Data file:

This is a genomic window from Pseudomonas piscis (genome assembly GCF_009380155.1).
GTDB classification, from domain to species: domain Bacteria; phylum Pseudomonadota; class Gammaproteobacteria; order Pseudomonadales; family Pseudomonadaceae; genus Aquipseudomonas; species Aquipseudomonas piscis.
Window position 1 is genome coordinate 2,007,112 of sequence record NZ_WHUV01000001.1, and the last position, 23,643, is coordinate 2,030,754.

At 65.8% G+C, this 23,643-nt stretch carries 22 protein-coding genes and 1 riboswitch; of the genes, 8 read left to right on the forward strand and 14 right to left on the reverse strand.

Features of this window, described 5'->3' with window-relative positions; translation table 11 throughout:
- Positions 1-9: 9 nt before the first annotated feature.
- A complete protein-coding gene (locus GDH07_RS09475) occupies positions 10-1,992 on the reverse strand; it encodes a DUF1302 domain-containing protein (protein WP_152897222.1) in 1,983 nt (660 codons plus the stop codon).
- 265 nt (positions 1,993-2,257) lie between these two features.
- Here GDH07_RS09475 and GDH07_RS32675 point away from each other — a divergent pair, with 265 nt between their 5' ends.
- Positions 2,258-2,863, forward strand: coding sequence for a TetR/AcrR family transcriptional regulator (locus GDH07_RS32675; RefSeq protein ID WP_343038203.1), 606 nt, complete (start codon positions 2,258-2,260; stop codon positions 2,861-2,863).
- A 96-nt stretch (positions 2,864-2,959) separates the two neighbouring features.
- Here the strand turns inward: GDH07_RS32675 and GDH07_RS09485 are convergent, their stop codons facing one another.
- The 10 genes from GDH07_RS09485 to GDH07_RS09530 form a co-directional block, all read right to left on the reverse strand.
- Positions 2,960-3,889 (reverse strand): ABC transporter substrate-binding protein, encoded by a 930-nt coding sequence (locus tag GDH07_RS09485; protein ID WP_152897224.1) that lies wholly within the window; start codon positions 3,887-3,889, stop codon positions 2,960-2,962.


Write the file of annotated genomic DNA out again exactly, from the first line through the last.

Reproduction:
This is a genomic window from Pseudomonas piscis (genome assembly GCF_009380155.1).
GTDB classification, from domain to species: domain Bacteria; phylum Pseudomonadota; class Gammaproteobacteria; order Pseudomonadales; family Pseudomonadaceae; genus Aquipseudomonas; species Aquipseudomonas piscis.
Window position 1 is genome coordinate 2,007,112 of sequence record NZ_WHUV01000001.1, and the last position, 23,643, is coordinate 2,030,754.

At 65.8% G+C, this 23,643-nt stretch carries 22 protein-coding genes and 1 riboswitch; of the genes, 8 read left to right on the forward strand and 14 right to left on the reverse strand.

Features of this window, described 5'->3' with window-relative positions; translation table 11 throughout:
- Positions 1-9: 9 nt before the first annotated feature.
- A complete protein-coding gene (locus GDH07_RS09475) occupies positions 10-1,992 on the reverse strand; it encodes a DUF1302 domain-containing protein (protein WP_152897222.1) in 1,983 nt (660 codons plus the stop codon).
- 265 nt (positions 1,993-2,257) lie between these two features.
- Here GDH07_RS09475 and GDH07_RS32675 point away from each other — a divergent pair, with 265 nt between their 5' ends.
- Positions 2,258-2,863, forward strand: coding sequence for a TetR/AcrR family transcriptional regulator (locus GDH07_RS32675; RefSeq protein ID WP_343038203.1), 606 nt, complete (start codon positions 2,258-2,260; stop codon positions 2,861-2,863).
- A 96-nt stretch (positions 2,864-2,959) separates the two neighbouring features.
- Here the strand turns inward: GDH07_RS32675 and GDH07_RS09485 are convergent, their stop codons facing one another.
- The 10 genes from GDH07_RS09485 to GDH07_RS09530 form a co-directional block, all read right to left on the reverse strand.
- Positions 2,960-3,889 (reverse strand): ABC transporter substrate-binding protein, encoded by a 930-nt coding sequence (locus tag GDH07_RS09485; protein ID WP_152897224.1) that lies wholly within the window; start codon positions 3,887-3,889, stop codon positions 2,960-2,962.